ENFIELD, CT & WASHINGTON, NH: Alice Szczepanek Wiezalis, was born on December 29, 1921 and died on January 24, 2021, at the age of 99 years and 28 days.. She tried to match her 1st Cousin Jenny’s achievement of reaching 100 years, but alas, life just became too much for her tired ancient body. A Few days before she passed, Alice told Melissa “I want to go to heaven.” Around the same time, Bubba, the big orange tabby cat, came to visit her room, laying with her, sleeping on her pillow for hours… which he never did before. Working in nursing homes for many years, Melissa, often witnessed this phenomenon, as most facilities have a cat or two roaming freely through the halls. Perhaps you have heard of the uncanny ability of cats, oftentimes, a visit was the warning sign, that the end was near. Her oxygen dropped drastically her heart was in a-fib, and she slept a lot. On Saturday morning, she rallied a bit and enjoyed her favorite meal of the day, a breakfast of eggs and bacon, toast and coffee, this would be her last. Alice slept fitfully throughout the day, but in the warmth of the fireplace passed quietly just before dawn.
As the world suffers through this pandemic, I wonder if anything good has come from Covid-19? I sincerely feel that if we didn’t have this sickness raging in the nursing homes, Alice would never have agreed to move to New Hampshire, whatever the circumstances! A lifetime resident of Enfield, Connecticut, she spent the last three months of her life in Washington, New Hampshire, in the loving care of granddaughter, Melissa Leizure Anwar, her husband, Jeffri, their children: Ali, Dylan, Dahlia and Anderson. Just a few miles down the road, lived her daughter Marcia and husband, Larry Leizure.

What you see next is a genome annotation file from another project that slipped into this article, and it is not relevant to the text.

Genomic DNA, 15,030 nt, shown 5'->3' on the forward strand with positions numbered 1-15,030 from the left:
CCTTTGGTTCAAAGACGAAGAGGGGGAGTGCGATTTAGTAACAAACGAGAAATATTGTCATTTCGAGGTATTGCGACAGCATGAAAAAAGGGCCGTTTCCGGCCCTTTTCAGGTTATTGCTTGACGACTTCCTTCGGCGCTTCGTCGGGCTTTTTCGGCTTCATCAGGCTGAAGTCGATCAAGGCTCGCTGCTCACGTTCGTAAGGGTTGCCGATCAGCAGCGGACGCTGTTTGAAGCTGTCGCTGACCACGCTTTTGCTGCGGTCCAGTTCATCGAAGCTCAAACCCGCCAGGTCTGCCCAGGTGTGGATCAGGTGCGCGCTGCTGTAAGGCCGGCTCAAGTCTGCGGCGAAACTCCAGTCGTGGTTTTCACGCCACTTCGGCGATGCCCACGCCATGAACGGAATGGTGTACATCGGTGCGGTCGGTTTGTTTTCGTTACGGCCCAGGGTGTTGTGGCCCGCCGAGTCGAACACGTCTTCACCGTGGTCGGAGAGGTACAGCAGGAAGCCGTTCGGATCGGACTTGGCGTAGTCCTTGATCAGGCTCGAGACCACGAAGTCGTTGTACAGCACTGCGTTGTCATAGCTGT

Ever since her week in the hospital last June, and four months of rehab at Suffield house, Alice was not improving, but withering away. When she came to the facility, the Covid-19 pandemic was in full bloom and we were restricted to one 30-minute visit a week, out in the parking lot. “In room visits” consisted of looking in her window and calling her on the phone. I’m not sure if she ever figured out who was the peeping Tom, or which end of the phone to talk into! These precautions may have postponed Covid from invading the facility, but in the fall, several residents and staff tested positive. At that point, our family agreed that Alice was no longer safe at Suffield House and other arrangements must be made. Melissa and Jeffri, both health care workers, had always extended an invitation to their grandmother, to live with them. Melissa decided to quit her job to be the full-time caregiver for Alice and on November 8th, Alice left her beloved Enfield and found her sanctuary in the little town of Washington, NH.